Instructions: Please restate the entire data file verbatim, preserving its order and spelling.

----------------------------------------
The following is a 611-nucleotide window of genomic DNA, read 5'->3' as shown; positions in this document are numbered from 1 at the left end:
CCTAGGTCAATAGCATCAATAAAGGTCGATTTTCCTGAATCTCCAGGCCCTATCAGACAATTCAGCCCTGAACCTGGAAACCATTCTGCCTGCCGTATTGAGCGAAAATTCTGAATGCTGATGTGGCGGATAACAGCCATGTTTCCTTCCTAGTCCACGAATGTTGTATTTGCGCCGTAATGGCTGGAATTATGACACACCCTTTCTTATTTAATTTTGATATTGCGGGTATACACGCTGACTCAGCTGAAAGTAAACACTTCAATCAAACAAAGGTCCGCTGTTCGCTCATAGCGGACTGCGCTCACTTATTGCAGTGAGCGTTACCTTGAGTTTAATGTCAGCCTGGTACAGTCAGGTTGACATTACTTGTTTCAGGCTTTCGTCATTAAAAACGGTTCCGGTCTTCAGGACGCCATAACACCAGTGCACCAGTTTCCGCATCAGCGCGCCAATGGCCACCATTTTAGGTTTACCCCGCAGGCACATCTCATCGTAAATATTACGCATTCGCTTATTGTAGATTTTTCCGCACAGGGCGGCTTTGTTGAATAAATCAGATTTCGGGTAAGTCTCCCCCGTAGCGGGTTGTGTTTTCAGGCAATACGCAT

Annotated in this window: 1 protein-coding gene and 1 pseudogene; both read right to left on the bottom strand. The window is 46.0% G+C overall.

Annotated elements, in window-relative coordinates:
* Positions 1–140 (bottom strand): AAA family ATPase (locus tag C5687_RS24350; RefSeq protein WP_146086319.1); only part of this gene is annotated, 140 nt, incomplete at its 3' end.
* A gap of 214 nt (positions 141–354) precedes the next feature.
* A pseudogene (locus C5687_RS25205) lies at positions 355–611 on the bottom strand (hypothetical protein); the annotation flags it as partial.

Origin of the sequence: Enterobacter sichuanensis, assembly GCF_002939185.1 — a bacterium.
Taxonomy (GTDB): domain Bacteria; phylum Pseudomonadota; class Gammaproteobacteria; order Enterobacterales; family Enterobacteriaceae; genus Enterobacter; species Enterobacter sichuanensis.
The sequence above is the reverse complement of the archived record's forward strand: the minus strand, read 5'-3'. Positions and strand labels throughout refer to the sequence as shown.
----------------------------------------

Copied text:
The following is a 611-nucleotide window of genomic DNA, read 5'->3' as shown; positions in this document are numbered from 1 at the left end:
CCTAGGTCAATAGCATCAATAAAGGTCGATTTTCCTGAATCTCCAGGCCCTATCAGACAATTCAGCCCTGAACCTGGAAACCATTCTGCCTGCCGTATTGAGCGAAAATTCTGAATGCTGATGTGGCGGATAACAGCCATGTTTCCTTCCTAGTCCACGAATGTTGTATTTGCGCCGTAATGGCTGGAATTATGACACACCCTTTCTTATTTAATTTTGATATTGCGGGTATACACGCTGACTCAGCTGAAAGTAAACACTTCAATCAAACAAAGGTCCGCTGTTCGCTCATAGCGGACTGCGCTCACTTATTGCAGTGAGCGTTACCTTGAGTTTAATGTCAGCCTGGTACAGTCAGGTTGACATTACTTGTTTCAGGCTTTCGTCATTAAAAACGGTTCCGGTCTTCAGGACGCCATAACACCAGTGCACCAGTTTCCGCATCAGCGCGCCAATGGCCACCATTTTAGGTTTACCCCGCAGGCACATCTCATCGTAAATATTACGCATTCGCTTATTGTAGATTTTTCCGCACAGGGCGGCTTTGTTGAATAAATCAGATTTCGGGTAAGTCTCCCCCGTAGCGGGTTGTGTTTTCAGGCAATACGCAT

Annotated in this window: 1 protein-coding gene and 1 pseudogene; both read right to left on the bottom strand. The window is 46.0% G+C overall.

Annotated elements, in window-relative coordinates:
* Positions 1–140 (bottom strand): AAA family ATPase (locus tag C5687_RS24350; RefSeq protein WP_146086319.1); only part of this gene is annotated, 140 nt, incomplete at its 3' end.
* A gap of 214 nt (positions 141–354) precedes the next feature.
* A pseudogene (locus C5687_RS25205) lies at positions 355–611 on the bottom strand (hypothetical protein); the annotation flags it as partial.

Origin of the sequence: Enterobacter sichuanensis, assembly GCF_002939185.1 — a bacterium.
Taxonomy (GTDB): domain Bacteria; phylum Pseudomonadota; class Gammaproteobacteria; order Enterobacterales; family Enterobacteriaceae; genus Enterobacter; species Enterobacter sichuanensis.
The sequence above is the reverse complement of the archived record's forward strand: the minus strand, read 5'-3'. Positions and strand labels throughout refer to the sequence as shown.